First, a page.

Breyanzi has reportedly shown promising effects for patients with relapsed or refractory follicular lymphoma and B-cell non-Hodgkin lymphoma.
Breyanzi (lisocabtagene maraleucel), a CAR-T cell therapy, has shown promising results for patients with lymphoma in two studies, according to an announcement from pharmaceutical company, Bristol Myers Squibb.
Both studies — the TRANSCEND FL and TRANSCEND NHL 001 — met their main goal of overall response rate, which is the percentage of patients whose disease shrunk or disappeared as a result of treatment, Bristol Myers Squibb announced.
“For people living with relapsed or refractory follicular lymphoma or mantle cell lymphoma, there are limited treatment options that provide deep and durable responses, especially for patients with high-risk disease,” Anne Kerber, senior vice president, head of cell therapy development, Bristol Myers Squibb, said in the news release. “These continued unmet needs coupled with our deep understanding of lymphoma biology drive us to deliver transformative treatments for patients. We believe these data further confirm Breyanzi’s best-in-class and best-in-disease profile and underscore the significant progress we are making in bringing the promise of our differentiated CAR-T cell therapy, Breyanzi, to more patients.”
The phase 2 TRANSCEND FL study evaluating Breyanzi in approximately 213 patients with follicular lymphoma started in July 2020, and is estimated to be completed by September 2028. The phase 1 Transcend NHL 001 study of 385 patients with non-Hodgkin lymphoma, which started in January 2016, had an estimated completion date of this month.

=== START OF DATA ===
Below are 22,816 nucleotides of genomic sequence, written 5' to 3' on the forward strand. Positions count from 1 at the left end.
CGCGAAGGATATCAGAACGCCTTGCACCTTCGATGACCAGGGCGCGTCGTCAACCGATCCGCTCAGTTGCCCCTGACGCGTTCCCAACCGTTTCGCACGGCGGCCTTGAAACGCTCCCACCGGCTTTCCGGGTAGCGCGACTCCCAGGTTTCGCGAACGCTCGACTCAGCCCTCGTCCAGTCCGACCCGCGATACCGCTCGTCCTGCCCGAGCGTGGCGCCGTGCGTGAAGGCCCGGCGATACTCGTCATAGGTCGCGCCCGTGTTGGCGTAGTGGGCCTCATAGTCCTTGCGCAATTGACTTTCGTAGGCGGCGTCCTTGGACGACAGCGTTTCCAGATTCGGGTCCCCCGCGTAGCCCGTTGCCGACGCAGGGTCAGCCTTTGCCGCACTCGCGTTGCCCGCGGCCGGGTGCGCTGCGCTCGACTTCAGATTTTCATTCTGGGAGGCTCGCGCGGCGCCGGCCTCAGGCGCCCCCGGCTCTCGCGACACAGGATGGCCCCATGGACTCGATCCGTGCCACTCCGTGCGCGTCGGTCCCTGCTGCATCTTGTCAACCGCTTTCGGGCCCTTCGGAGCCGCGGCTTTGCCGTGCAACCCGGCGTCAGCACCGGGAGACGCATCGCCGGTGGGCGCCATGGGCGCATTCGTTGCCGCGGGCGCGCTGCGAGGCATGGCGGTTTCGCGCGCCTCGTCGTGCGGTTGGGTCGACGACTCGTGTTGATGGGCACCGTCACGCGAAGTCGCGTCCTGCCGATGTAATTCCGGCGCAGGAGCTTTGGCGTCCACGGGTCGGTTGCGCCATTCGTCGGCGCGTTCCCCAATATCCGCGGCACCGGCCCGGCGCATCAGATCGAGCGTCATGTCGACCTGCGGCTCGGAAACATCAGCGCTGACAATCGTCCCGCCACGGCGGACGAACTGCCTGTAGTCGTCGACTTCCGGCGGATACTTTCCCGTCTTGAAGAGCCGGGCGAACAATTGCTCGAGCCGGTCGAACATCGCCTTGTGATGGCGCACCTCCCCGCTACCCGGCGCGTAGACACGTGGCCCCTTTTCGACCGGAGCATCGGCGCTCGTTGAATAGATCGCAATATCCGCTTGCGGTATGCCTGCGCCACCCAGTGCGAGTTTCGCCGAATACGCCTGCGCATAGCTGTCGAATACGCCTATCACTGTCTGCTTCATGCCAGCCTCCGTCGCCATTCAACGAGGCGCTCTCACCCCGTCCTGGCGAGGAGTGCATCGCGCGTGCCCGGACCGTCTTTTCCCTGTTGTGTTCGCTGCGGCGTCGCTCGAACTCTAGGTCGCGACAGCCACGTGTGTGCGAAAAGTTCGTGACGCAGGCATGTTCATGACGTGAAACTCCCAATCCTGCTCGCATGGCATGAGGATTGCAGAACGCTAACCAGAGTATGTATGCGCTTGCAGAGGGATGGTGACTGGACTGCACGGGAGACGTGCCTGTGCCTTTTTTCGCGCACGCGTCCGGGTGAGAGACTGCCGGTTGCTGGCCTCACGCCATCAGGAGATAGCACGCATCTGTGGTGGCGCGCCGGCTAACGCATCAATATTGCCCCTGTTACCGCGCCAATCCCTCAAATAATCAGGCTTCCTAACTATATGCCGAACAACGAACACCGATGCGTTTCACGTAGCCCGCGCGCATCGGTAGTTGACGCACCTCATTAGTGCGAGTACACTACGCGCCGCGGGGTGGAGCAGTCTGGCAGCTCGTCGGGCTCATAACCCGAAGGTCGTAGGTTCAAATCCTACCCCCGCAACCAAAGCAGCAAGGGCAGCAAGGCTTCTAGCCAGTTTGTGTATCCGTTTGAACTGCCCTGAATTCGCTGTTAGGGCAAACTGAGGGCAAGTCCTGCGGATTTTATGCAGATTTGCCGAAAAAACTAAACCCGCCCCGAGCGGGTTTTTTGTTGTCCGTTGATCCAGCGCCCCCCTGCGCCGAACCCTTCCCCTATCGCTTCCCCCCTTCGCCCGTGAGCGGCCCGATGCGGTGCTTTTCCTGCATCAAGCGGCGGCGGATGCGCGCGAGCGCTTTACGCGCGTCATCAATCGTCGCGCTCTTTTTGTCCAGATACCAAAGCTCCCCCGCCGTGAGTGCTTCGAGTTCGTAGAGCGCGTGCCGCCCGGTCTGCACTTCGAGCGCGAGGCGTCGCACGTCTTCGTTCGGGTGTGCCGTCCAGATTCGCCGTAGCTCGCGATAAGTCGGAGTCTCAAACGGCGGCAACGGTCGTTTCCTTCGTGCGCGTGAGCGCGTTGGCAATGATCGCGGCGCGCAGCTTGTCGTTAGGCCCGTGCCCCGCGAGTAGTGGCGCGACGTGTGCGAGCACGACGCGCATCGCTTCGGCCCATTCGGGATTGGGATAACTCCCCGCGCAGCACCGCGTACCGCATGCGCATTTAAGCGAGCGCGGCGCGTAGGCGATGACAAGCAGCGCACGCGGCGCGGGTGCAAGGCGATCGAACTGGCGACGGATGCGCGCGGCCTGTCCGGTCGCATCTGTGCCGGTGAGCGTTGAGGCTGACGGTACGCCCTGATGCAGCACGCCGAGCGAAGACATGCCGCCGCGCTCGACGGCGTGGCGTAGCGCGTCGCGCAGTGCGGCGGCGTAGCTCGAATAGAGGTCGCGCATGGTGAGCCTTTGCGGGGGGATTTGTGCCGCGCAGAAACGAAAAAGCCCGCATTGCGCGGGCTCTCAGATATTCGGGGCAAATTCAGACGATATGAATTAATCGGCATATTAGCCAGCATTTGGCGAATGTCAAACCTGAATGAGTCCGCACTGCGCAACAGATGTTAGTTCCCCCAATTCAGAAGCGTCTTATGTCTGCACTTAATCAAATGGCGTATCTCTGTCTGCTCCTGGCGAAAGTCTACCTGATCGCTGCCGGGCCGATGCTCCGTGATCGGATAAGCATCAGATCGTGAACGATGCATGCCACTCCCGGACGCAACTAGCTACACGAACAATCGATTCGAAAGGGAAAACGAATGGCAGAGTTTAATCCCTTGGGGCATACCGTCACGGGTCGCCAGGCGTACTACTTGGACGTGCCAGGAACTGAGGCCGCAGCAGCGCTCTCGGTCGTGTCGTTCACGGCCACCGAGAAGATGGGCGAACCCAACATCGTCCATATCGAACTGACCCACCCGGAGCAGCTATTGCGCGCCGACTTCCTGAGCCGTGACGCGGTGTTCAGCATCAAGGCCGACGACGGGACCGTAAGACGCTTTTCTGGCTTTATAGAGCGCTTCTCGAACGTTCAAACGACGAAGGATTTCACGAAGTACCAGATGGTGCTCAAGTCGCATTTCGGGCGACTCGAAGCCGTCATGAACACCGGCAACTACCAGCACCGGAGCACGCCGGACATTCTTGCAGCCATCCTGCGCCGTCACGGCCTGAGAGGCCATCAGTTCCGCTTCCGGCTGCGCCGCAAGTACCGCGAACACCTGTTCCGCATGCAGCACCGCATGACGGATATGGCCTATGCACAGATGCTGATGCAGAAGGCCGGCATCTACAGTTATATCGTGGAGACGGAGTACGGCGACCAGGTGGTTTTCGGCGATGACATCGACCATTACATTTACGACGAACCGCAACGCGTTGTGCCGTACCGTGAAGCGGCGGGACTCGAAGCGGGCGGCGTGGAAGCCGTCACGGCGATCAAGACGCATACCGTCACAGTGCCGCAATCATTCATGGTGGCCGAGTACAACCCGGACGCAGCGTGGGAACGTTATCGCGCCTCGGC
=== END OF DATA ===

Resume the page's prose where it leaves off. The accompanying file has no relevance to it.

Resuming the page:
Bristol Myers Squibb reported that Breyanzi not only met the primary endpoint of overall response rate in both studies, as well as the secondary endpoint of complete response rate (when no signs of cancer are detected after treatment), and that no new safety signals for the treatment were reported in either study.
Bristol Myers Squibb plans to share detailed results from both studies “at an upcoming medical meeting” and discuss the findings with health authorities, according to the news release.
The United States Food and Drug Administration (FDA) previously approved Breyanzi for adults with large B-cell lymphoma (LBCL), including diffuse large B-cell lymphoma (DLBCL) not otherwise specified (including DLBCL arising from indolent lymphoma), high-grade B-cell lymphoma and primary mediastinal large B-cell lymphoma.
Breyanzi has also been approved by the FDA for patients with follicular lymphoma grade 3B, who have refractory disease to first-line chemoimmunotherapy or relapse within 12 months of first-line chemoimmunotherapy, refractory disease to first-line chemoimmunotherapy or relapse after first-line chemoimmunotherapy and are not eligible for hematopoietic stem cell transplantation (HSCT) due to comorbidities or age or relapsed or refractory disease after two or more lines of systemic therapy, according to the FDA website.
Side effects of Breyanzi, according to Bristol Myers Squibb, have included cytokine release syndrome (an influx of inflammatory molecules, called cytokines) and neurological toxicities, resulting in the treatment being only available via a restricted program under BREYANZI REMS, a risk evaluation and mitigation strategy.
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